Simon is away on business and my mom is here for the night. The kids have a PA Day tomorrow and mom and Michael are planning on going to the new Ripley’s Aquarium for the other half of his birthday present. Our kids are so accustomed to travelling in a great big ‘boy pack’ that any one-on-one time with grandparents, aunts and uncles is absolutely priceless.
Michael was upstairs when my mom arrived this evening and by the time he came down, mom and I were having dinner at the kitchen table. I knew something was wrong when Michael walked into the kitchen and after hugging my mom he just completely broke down. My first thought was that he was upset about his new fish dying- we’ve lost four this week. Michael is not a kid who cries very often and when he does it is a few tears. So I was very concerned and shocked when he put his hands over his face and wept with a gut-wrenching intensity.
It took about five minutes to get the story out of him but when I finally did he told me that he had just watched a heartbreaking YouTube video about a man who had had to make a devastating medical decision about his mom following her massive cardiac arrest.
I held Michael while he cried and was very mindful of what he needed from me at such a critical moment. Michael is as empathetic and intuitive as I am and feels the pain of others in a way that can be overwhelmingly delicate. He just kept saying; ‘it was so sad, it was just so sad, mom.’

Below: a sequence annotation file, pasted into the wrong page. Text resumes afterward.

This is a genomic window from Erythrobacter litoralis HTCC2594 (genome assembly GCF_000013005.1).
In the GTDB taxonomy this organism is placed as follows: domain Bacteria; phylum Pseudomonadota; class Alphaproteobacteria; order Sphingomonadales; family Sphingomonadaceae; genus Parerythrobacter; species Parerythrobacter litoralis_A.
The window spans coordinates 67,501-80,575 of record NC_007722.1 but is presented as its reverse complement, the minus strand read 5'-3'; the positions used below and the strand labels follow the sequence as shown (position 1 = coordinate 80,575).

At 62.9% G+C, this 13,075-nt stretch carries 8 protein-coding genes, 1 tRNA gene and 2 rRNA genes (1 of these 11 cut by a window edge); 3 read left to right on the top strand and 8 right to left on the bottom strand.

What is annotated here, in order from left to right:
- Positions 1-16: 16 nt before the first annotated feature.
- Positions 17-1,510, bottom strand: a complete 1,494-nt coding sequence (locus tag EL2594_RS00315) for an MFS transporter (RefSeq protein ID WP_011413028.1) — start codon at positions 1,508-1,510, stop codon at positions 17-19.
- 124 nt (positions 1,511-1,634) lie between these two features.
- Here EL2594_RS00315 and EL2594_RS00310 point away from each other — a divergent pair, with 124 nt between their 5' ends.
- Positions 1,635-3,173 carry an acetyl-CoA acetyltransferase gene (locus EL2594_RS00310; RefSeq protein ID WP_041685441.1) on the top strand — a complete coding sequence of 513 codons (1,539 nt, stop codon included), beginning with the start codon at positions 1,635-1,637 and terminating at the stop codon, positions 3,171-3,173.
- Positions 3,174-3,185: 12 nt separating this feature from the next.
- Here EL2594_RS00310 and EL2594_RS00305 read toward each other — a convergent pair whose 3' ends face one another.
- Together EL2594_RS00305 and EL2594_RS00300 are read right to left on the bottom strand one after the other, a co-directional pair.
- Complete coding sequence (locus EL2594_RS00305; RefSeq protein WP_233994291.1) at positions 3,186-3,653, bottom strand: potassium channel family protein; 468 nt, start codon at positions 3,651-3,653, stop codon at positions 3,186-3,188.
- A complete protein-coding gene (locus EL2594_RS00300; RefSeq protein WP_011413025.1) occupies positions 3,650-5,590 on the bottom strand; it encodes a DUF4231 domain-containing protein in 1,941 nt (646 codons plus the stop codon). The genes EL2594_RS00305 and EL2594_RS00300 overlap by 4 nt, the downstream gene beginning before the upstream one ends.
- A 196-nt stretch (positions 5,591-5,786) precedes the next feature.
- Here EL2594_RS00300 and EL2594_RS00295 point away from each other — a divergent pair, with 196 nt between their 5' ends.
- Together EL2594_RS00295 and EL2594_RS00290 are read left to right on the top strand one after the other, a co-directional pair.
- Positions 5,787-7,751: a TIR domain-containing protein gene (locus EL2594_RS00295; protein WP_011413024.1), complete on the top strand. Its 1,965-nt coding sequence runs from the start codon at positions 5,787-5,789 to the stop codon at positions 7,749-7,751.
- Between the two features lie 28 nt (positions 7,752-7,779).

My heart was breaking for the piece of Michael’s innocence that had been compromised. I wanted him to un-see that video. I didn’t want him to feel the death of a mom. I didn’t want it to even occur to him that I could be taken from him while he still needs me so deeply. I did not want him to feel that depth of grief and that unthinkable possibility.
I didn’t want him to know that I am going to die. As if it was some kind of secret that I have been protecting him from. Tonight, the secret was out. And at the bottom of his reaction was the glimpse of what he will feel like when I die.
I am not in the least bit afraid of death for myself. However, our experience tonight shines light on the fear that I do not want my beloved sons to grow up without me.
As I sit with my own discomfort, I am aware that perhaps the situation is entirely perfect and, for some reason, Michael needed this experience tonight. Maybe at 11-years-of-age he is perfectly ready to begin understanding that we are all mortal. Maybe this will deepen him in a way that he is perfectly prepared for. And as much as I want to shelter him and protect him from the pain of a loved one’s death I do not want him to live in a bubble.
And so, here I am at 10:00 on a Thursday night feeling an awkward tugging in both directions. I want my sons to grow up knowing the full range of human emotion and the perfection of the human experience, whatever shape or form it may take for them. I want them to have the capacity for love, grief, joy, passion, pain and the miraculous nature of living each and every day.